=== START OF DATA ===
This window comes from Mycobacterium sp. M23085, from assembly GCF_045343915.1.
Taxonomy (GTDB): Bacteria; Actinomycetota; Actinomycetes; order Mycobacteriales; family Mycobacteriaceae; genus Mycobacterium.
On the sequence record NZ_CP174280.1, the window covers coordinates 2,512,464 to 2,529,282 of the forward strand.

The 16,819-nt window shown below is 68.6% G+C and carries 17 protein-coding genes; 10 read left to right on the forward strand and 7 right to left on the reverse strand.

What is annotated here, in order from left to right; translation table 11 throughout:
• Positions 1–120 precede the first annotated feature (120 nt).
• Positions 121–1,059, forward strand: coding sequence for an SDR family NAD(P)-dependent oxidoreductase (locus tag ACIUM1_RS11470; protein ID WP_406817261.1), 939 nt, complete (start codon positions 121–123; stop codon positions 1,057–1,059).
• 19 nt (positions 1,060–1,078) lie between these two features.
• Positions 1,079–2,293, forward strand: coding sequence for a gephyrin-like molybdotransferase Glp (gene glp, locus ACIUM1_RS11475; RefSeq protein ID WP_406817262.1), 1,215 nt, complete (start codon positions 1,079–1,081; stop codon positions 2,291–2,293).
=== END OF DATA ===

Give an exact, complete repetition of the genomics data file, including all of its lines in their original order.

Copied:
This window comes from Mycobacterium sp. M23085, from assembly GCF_045343915.1.
Taxonomy (GTDB): Bacteria; Actinomycetota; Actinomycetes; order Mycobacteriales; family Mycobacteriaceae; genus Mycobacterium.
On the sequence record NZ_CP174280.1, the window covers coordinates 2,512,464 to 2,529,282 of the forward strand.

The 16,819-nt window shown below is 68.6% G+C and carries 17 protein-coding genes; 10 read left to right on the forward strand and 7 right to left on the reverse strand.

What is annotated here, in order from left to right; translation table 11 throughout:
• Positions 1–120 precede the first annotated feature (120 nt).
• Positions 121–1,059, forward strand: coding sequence for an SDR family NAD(P)-dependent oxidoreductase (locus tag ACIUM1_RS11470; protein ID WP_406817261.1), 939 nt, complete (start codon positions 121–123; stop codon positions 1,057–1,059).
• 19 nt (positions 1,060–1,078) lie between these two features.
• Positions 1,079–2,293, forward strand: coding sequence for a gephyrin-like molybdotransferase Glp (gene glp, locus ACIUM1_RS11475; RefSeq protein ID WP_406817262.1), 1,215 nt, complete (start codon positions 1,079–1,081; stop codon positions 2,291–2,293).